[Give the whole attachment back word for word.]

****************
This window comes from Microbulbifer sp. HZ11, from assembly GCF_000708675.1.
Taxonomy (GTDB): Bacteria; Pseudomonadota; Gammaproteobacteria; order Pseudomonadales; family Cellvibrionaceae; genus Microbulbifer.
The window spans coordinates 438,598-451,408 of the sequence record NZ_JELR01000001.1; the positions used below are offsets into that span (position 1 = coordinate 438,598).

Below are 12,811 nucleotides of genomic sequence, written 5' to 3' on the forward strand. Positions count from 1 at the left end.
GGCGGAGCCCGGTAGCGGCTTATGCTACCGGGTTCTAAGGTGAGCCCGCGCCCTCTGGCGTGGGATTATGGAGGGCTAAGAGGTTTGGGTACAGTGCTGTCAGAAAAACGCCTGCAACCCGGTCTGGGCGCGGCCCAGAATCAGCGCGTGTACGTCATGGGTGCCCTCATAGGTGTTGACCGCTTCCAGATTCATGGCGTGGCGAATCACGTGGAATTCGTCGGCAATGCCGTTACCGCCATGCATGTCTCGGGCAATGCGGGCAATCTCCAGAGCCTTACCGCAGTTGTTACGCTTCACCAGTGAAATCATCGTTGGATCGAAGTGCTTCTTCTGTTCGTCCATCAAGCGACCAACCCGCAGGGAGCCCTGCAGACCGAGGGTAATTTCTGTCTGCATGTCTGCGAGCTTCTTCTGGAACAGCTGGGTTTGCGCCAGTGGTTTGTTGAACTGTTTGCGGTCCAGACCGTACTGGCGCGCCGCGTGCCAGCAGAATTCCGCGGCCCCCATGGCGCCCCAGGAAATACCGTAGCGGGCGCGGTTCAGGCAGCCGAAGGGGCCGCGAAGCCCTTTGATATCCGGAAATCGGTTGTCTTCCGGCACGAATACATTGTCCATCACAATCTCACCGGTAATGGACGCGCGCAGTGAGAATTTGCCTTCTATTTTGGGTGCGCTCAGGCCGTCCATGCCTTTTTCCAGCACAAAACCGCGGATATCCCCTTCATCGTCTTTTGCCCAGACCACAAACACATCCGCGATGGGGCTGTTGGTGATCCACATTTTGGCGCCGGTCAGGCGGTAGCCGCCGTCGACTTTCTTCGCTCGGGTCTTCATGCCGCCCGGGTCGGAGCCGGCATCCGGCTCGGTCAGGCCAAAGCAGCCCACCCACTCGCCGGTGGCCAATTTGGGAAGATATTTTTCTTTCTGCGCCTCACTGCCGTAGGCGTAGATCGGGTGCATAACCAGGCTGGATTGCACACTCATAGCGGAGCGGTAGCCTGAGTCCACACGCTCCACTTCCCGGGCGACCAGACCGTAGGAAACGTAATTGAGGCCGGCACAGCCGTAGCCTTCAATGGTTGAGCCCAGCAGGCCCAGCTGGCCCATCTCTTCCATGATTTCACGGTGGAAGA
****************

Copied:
This window comes from Microbulbifer sp. HZ11, from assembly GCF_000708675.1.
Taxonomy (GTDB): Bacteria; Pseudomonadota; Gammaproteobacteria; order Pseudomonadales; family Cellvibrionaceae; genus Microbulbifer.
The window spans coordinates 438,598-451,408 of the sequence record NZ_JELR01000001.1; the positions used below are offsets into that span (position 1 = coordinate 438,598).

Below are 12,811 nucleotides of genomic sequence, written 5' to 3' on the forward strand. Positions count from 1 at the left end.
GGCGGAGCCCGGTAGCGGCTTATGCTACCGGGTTCTAAGGTGAGCCCGCGCCCTCTGGCGTGGGATTATGGAGGGCTAAGAGGTTTGGGTACAGTGCTGTCAGAAAAACGCCTGCAACCCGGTCTGGGCGCGGCCCAGAATCAGCGCGTGTACGTCATGGGTGCCCTCATAGGTGTTGACCGCTTCCAGATTCATGGCGTGGCGAATCACGTGGAATTCGTCGGCAATGCCGTTACCGCCATGCATGTCTCGGGCAATGCGGGCAATCTCCAGAGCCTTACCGCAGTTGTTACGCTTCACCAGTGAAATCATCGTTGGATCGAAGTGCTTCTTCTGTTCGTCCATCAAGCGACCAACCCGCAGGGAGCCCTGCAGACCGAGGGTAATTTCTGTCTGCATGTCTGCGAGCTTCTTCTGGAACAGCTGGGTTTGCGCCAGTGGTTTGTTGAACTGTTTGCGGTCCAGACCGTACTGGCGCGCCGCGTGCCAGCAGAATTCCGCGGCCCCCATGGCGCCCCAGGAAATACCGTAGCGGGCGCGGTTCAGGCAGCCGAAGGGGCCGCGAAGCCCTTTGATATCCGGAAATCGGTTGTCTTCCGGCACGAATACATTGTCCATCACAATCTCACCGGTAATGGACGCGCGCAGTGAGAATTTGCCTTCTATTTTGGGTGCGCTCAGGCCGTCCATGCCTTTTTCCAGCACAAAACCGCGGATATCCCCTTCATCGTCTTTTGCCCAGACCACAAACACATCCGCGATGGGGCTGTTGGTGATCCACATTTTGGCGCCGGTCAGGCGGTAGCCGCCGTCGACTTTCTTCGCTCGGGTCTTCATGCCGCCCGGGTCGGAGCCGGCATCCGGCTCGGTCAGGCCAAAGCAGCCCACCCACTCGCCGGTGGCCAATTTGGGAAGATATTTTTCTTTCTGCGCCTCACTGCCGTAGGCGTAGATCGGGTGCATAACCAGGCTGGATTGCACACTCATAGCGGAGCGGTAGCCTGAGTCCACACGCTCCACTTCCCGGGCGACCAGACCGTAGGAAACGTAATTGAGGCCGGCACAGCCGTAGCCTTCAATGGTTGAGCCCAGCAGGCCCAGCTGGCCCATCTCTTCCATGATTTCACGGTGGAAGA